The “new generation board member” is about much more than age and demographics, according to panelists who addressed credit union board succession during CUNA Mutual Group’s Discovery2022 virtual conference.
“There’s change and innovation all round us,” says Susan Mitchell, CEO at Mitchell Stankovic & Associates. “We have a responsibility to consider where our boards fit within that change. We hear the term DEI [diversity, equity, and inclusion] and we try to put that into categories, but ultimately it’s about diversity of thought and representation.”
Mitchell notes that credit unions’ membership composition is evolving to reflect shifts in the industry as well as cultural changes.
“Field of memberships are changing,” she says. “How many credit unions reflect their original field of membership? Boards must reflect that shift, but it’s hard work and it has to be process oriented.”
Michael Maxwell says SCE Federal Credit Union in Irwindale, Calif., accounts for that shift in its board process.
“We’ve made a shift to be sure everyone is included,” says Maxwell, board chair at the $936 million asset credit union. “We work hard all the time to review the makeup of our membership to be sure all those different voices are represented on our board. It takes time and effort.”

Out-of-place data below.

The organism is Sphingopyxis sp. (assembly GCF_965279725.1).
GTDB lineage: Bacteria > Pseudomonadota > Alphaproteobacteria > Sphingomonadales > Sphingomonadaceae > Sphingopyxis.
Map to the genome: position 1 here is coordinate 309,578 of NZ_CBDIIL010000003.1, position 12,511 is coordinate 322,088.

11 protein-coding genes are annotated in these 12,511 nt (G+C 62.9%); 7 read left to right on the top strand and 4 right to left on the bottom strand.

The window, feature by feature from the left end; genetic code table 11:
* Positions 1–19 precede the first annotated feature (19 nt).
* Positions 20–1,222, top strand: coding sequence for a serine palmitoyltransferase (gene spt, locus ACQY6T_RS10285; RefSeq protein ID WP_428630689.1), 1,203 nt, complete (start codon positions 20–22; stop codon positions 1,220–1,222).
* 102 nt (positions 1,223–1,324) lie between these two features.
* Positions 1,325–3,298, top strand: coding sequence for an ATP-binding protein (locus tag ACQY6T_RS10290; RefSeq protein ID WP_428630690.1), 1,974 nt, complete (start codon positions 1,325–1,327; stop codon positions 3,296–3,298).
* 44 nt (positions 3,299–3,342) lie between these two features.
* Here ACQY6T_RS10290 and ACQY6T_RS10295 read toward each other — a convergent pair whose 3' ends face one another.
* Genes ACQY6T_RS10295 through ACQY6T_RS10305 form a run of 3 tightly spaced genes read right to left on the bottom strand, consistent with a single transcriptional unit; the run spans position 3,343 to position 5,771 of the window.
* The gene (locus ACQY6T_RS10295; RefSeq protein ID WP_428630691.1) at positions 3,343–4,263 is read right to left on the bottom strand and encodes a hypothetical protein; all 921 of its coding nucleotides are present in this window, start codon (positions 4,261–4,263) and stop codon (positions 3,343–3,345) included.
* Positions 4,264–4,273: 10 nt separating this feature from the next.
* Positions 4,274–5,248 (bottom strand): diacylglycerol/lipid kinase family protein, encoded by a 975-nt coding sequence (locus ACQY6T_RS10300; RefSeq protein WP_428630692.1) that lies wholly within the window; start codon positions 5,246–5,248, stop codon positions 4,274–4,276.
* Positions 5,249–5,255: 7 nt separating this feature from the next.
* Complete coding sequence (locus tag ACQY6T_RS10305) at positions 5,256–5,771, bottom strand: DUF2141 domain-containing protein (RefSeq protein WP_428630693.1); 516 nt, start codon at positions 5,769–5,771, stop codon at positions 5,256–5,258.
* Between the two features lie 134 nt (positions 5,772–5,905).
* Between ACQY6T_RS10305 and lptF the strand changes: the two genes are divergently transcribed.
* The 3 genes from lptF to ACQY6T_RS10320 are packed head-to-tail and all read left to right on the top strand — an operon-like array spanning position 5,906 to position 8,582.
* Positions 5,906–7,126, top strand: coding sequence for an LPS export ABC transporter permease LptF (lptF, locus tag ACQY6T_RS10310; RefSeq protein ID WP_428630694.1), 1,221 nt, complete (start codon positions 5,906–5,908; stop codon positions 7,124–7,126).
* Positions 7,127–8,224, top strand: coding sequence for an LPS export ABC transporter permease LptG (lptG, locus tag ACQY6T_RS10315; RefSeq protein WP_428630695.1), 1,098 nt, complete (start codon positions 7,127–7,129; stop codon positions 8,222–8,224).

Stacey Walker, a board member at $204 million asset XCEL Credit Union in Bloomfield, N.J., shared her story as an example of how a “new voice” can add value to a board.
In the mid-2000s, Walker was a new attorney looking for volunteer opportunities on a nonprofit board. She had also completed nonprofit board training program through the United Way of New York City.
As luck would have it, XCEL Credit Union, where Walker was a member, was also looking to add value with new voices on its board. Walker volunteered, and she has turned the opportunity into a rewarding volunteer career.
“I cherished our onboarding process,” Walker says. “I was made to feel welcome, and I’m always looking to enhance that same process for our new board members.”
As Mitchell says, board recruiting must be process oriented. It also requires ongoing dialogue between the board and members, says Margo Byrne, board vice chair at $1.2 billion asset Ventura (Calif.) County Credit Union.
“You need to have important and hard conversations,” says Byrne. “And you can’t just cast a quick hook; it has to be a net.”